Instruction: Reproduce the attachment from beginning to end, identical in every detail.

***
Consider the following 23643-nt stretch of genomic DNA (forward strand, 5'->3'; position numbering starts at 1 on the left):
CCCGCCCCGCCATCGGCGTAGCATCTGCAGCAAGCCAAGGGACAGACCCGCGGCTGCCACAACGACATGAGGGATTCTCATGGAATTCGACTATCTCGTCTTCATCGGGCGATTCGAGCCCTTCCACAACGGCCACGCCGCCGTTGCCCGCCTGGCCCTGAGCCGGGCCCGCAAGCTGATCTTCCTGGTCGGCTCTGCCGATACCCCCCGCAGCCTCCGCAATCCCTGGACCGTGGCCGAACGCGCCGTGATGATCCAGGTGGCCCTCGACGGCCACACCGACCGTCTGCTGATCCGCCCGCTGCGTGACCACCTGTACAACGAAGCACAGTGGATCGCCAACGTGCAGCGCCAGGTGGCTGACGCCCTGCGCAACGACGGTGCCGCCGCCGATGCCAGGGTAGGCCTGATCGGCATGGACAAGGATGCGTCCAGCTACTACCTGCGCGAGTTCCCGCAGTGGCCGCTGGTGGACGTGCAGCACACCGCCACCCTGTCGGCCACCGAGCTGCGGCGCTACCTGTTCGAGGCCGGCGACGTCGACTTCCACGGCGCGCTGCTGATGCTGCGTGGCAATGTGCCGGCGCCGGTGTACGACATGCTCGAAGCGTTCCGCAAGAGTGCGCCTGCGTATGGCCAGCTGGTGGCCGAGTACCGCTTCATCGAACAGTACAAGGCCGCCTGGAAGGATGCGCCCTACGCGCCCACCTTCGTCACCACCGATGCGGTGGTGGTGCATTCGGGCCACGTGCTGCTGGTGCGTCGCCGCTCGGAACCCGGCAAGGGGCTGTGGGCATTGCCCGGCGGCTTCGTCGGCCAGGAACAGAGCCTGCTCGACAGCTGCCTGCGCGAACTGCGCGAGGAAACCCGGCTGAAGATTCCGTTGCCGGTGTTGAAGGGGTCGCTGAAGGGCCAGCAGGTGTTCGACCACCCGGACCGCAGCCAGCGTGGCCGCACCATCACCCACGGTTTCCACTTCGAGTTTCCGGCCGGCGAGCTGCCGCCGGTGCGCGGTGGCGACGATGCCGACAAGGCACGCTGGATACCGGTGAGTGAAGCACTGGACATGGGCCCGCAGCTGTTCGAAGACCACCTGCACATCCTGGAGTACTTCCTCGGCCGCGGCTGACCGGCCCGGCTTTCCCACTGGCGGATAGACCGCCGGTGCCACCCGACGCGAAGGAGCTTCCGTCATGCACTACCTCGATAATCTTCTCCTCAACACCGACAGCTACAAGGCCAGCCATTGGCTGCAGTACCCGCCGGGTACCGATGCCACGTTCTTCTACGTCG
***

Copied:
Consider the following 23643-nt stretch of genomic DNA (forward strand, 5'->3'; position numbering starts at 1 on the left):
CCCGCCCCGCCATCGGCGTAGCATCTGCAGCAAGCCAAGGGACAGACCCGCGGCTGCCACAACGACATGAGGGATTCTCATGGAATTCGACTATCTCGTCTTCATCGGGCGATTCGAGCCCTTCCACAACGGCCACGCCGCCGTTGCCCGCCTGGCCCTGAGCCGGGCCCGCAAGCTGATCTTCCTGGTCGGCTCTGCCGATACCCCCCGCAGCCTCCGCAATCCCTGGACCGTGGCCGAACGCGCCGTGATGATCCAGGTGGCCCTCGACGGCCACACCGACCGTCTGCTGATCCGCCCGCTGCGTGACCACCTGTACAACGAAGCACAGTGGATCGCCAACGTGCAGCGCCAGGTGGCTGACGCCCTGCGCAACGACGGTGCCGCCGCCGATGCCAGGGTAGGCCTGATCGGCATGGACAAGGATGCGTCCAGCTACTACCTGCGCGAGTTCCCGCAGTGGCCGCTGGTGGACGTGCAGCACACCGCCACCCTGTCGGCCACCGAGCTGCGGCGCTACCTGTTCGAGGCCGGCGACGTCGACTTCCACGGCGCGCTGCTGATGCTGCGTGGCAATGTGCCGGCGCCGGTGTACGACATGCTCGAAGCGTTCCGCAAGAGTGCGCCTGCGTATGGCCAGCTGGTGGCCGAGTACCGCTTCATCGAACAGTACAAGGCCGCCTGGAAGGATGCGCCCTACGCGCCCACCTTCGTCACCACCGATGCGGTGGTGGTGCATTCGGGCCACGTGCTGCTGGTGCGTCGCCGCTCGGAACCCGGCAAGGGGCTGTGGGCATTGCCCGGCGGCTTCGTCGGCCAGGAACAGAGCCTGCTCGACAGCTGCCTGCGCGAACTGCGCGAGGAAACCCGGCTGAAGATTCCGTTGCCGGTGTTGAAGGGGTCGCTGAAGGGCCAGCAGGTGTTCGACCACCCGGACCGCAGCCAGCGTGGCCGCACCATCACCCACGGTTTCCACTTCGAGTTTCCGGCCGGCGAGCTGCCGCCGGTGCGCGGTGGCGACGATGCCGACAAGGCACGCTGGATACCGGTGAGTGAAGCACTGGACATGGGCCCGCAGCTGTTCGAAGACCACCTGCACATCCTGGAGTACTTCCTCGGCCGCGGCTGACCGGCCCGGCTTTCCCACTGGCGGATAGACCGCCGGTGCCACCCGACGCGAAGGAGCTTCCGTCATGCACTACCTCGATAATCTTCTCCTCAACACCGACAGCTACAAGGCCAGCCATTGGCTGCAGTACCCGCCGGGTACCGATGCCACGTTCTTCTACGTCG